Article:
7 Parenting Lessons I Learned By Ignoring My Kids To Watch ‘Game Of Thrones’
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This year, I spent most of April, May, and June neglecting my kids. I had more compelling things to do than look after them, namely:
- Thinking about the last episode of Game of Thrones
- Watching the current episode of Game of Thrones
- Anticipating the next episode of Game of Thrones
Now that the season finale has aired, and I have to go back to being an adult, I realize I wasn’t just escaping my parental responsibilities these last few months. I was honing skills. I was learning to be a better father.
This might seem counter-intuitive. The fathers on “Game of Thrones” are, generally speaking, awful. Whether it’s Tywin Lannister — whose obsession with his family’s reputation warps his children in unimaginable ways — or Stannis Baratheon — whose stubborn pursuit of the Iron Throne leads him to burn his only daughter at the stake — fathers in “Game of Thrones” seldom do right by their children. But this unrelenting parade of bad dads is actually quite educational. Every season is like a 10-part Lynda course on “How Not to Raise Your Kids.”
With that in mind, here are some of my favorite GOT fathers from Season 6, along with the lessons their bad parenting provides. (Needless to say, lots of SPOILERS below):
The head of the House Bolton, Roose is father of the charismatic bastard Ramsay, the manipulative sadist who has been ruining the lives of everyone around him since Season 2. Roose is supposed to be a dispassionate pragmatist, untouched by sentiment or illusions. Yet when he hears his new wife has given birth to a son — a legitimate heir — he invites his bastard in for a congratulatory hug. This rare moment of fatherly pride is rewarded with a knife to the gut from Ramsay, who goes on to feed the wife and child to his dogs, thereby securing his future as the new head of House Bolton.
Lesson: When telling your older child about his new brother or sister, be sensitive to the jealousy the news might engender.
The smoking-hot Lord Commander of the Night’s Watch started the season as a pretty blue corpse, having been ambushed by a group of his fellow men-in-black. One of these conspirators was his young squire Olly. Resurrected by magic, Jon’s first order of business is to remind Olly that acting out will result in serious consequences (in this case, death by hanging). The scowl that Olly gives Jon before he swings is one that every parent of a teenager will recognize — the look that says “You may be punishing me, but I refuse to learn from it.”
Lesson: Be firm when dispensing discipline. Spare the rod and you’ll spoil the child.
The 3-Eyed Raven
In his capacity as mentor and guide to Professor-X-in-training Bran Stark, the 3-Eyed Raven forbids Bran from mystically traveling to the past on his own. But he never explains why. Bran, being a teenager, immediately does exactly what he was told not to do. His solo spirit journey lands him smack in the middle of the evil White Walkers and leads them to the Raven’s hiding place. Mayhem and death ensues.
Lesson: Be clear about the rules, and explain why you’re imposing them. If you don’t spell things out, your child is sure to do something stupid.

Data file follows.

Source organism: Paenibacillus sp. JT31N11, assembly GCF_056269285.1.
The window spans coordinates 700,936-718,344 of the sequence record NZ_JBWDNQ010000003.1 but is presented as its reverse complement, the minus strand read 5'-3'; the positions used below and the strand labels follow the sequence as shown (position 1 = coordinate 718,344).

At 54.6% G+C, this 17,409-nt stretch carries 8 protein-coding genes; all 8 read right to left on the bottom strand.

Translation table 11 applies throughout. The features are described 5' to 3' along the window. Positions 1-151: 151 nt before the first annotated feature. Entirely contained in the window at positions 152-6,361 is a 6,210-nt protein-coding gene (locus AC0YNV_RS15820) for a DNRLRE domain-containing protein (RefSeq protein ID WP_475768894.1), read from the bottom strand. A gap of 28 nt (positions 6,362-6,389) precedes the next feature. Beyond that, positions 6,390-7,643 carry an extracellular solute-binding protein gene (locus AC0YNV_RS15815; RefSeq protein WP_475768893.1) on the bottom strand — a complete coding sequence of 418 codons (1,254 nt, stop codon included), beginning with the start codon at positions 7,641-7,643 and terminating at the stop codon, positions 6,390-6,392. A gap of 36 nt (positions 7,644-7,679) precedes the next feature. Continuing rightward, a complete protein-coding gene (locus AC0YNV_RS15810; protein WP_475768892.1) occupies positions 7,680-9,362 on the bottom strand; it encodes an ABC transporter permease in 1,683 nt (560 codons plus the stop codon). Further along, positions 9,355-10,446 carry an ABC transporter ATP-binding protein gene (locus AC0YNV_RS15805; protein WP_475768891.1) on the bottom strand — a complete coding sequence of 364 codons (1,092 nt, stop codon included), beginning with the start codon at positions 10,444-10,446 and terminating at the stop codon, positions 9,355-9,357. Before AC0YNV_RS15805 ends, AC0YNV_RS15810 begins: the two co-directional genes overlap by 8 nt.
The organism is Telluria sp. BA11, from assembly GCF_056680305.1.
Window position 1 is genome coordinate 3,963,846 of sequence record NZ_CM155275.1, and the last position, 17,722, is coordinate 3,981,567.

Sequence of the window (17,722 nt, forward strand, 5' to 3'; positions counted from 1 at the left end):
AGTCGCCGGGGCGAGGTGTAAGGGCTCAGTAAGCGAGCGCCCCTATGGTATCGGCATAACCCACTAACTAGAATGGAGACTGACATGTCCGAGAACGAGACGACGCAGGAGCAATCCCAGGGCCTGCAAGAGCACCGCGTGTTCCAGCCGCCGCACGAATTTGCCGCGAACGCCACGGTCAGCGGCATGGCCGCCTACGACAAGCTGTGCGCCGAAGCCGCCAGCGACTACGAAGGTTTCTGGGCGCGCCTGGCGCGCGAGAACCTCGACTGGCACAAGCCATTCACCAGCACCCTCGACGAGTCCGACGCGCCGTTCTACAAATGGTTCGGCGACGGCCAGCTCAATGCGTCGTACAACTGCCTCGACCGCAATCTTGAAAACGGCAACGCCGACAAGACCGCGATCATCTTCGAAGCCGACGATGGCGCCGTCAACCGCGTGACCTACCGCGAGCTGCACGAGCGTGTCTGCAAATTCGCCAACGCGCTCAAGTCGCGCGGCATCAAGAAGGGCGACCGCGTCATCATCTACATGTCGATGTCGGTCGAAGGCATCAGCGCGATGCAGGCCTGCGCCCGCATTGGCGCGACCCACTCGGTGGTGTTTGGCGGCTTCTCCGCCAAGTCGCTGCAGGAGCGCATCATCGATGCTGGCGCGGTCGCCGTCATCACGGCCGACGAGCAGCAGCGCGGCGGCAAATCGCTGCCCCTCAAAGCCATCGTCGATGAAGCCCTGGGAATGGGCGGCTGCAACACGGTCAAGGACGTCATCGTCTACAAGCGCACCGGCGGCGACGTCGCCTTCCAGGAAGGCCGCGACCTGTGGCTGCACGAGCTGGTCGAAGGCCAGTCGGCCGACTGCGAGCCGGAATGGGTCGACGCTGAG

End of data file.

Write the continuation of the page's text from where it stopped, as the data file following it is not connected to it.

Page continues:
Lovable bookworm Samwell Tarly has been talking about his dreadful father Randyll for 5 seasons now, building him up as the most epically disappointed parent in the history of Westeros. We finally get to meet Randyll in episode 6, and he is all we hoped he’d be. During a savagely awkward family dinner, Randyll berates his son for his weight, his cowardice, even the fact that he likes to read. But it’s an insult to Sam’s wilding girlfriend Gilly that finally drives the son to an act of rebellion — running off in the middle of the night with the family’s priceless Valyrian sword. This is the Westeros equivalent of stealing Dad’s Porsche to go to Burning Man.
Lesson: Don’t underestimate your kids, or how angry you can make them.
A member of the mysterious guild of assassins known as the “Faceless Men,” Jaqen H’ghar gets a lot of mileage out of appearing wise. But then he puts one teenage girl, The Waif, in charge of another, Arya Stark. Anyone with half a brain knows how this will end: in tears (of blood, as it turns out).
Lesson: Don’t pit your children against one another. It will only make more trouble for you.
In episode 4, self-made man Petyr “Littlefinger” Baelish gives a new pet falcon to his mama’s boy stepson, Lord Robin Arryn. Lord Arryn is so delighted he lends Littlefinger his army, which comes in handy a few episodes later when Littlefinger uses it to rescue Jon Snow.
Lesson: Sometimes bribing your kids with gifts gets the best results.
King Aerys II
If a King is a father to his kingdom, than Mad King Aerys II Targaryen might be the worst dad in the history of Westeros. Though he only appears on screen for a couple of seconds during one of Bran’s visions, Aerys is incredibly important to the show’s backstory, and is arguably responsible for more misery than any other character. A paranoid lunatic, his actions plunged Westeros into war, killing hundreds of thousands of innocent people.
Without Aerys, Robert Baratheon would never have rebelled, Daenerys would never have fled to the east, Jaime Lannister would never have earned the name “Kingslayer,” and the Starks would probably all still be alive at Winterfell. Aerys also left all those barrels of wildfire under Kings Landing, the ones Queen Cersei put to such explosive use in the season finale. The Mad King is the Platonic ideal of the Bad Dad: even years after his death, he’s still finding a way to screw his kids over.
Lesson: Try to make sure your personal craziness doesn’t bleed over into your children’s lives. Also, keep the fireworks locked up and out of reach.
Jon Moskowitz is a senior copywriter and content creator.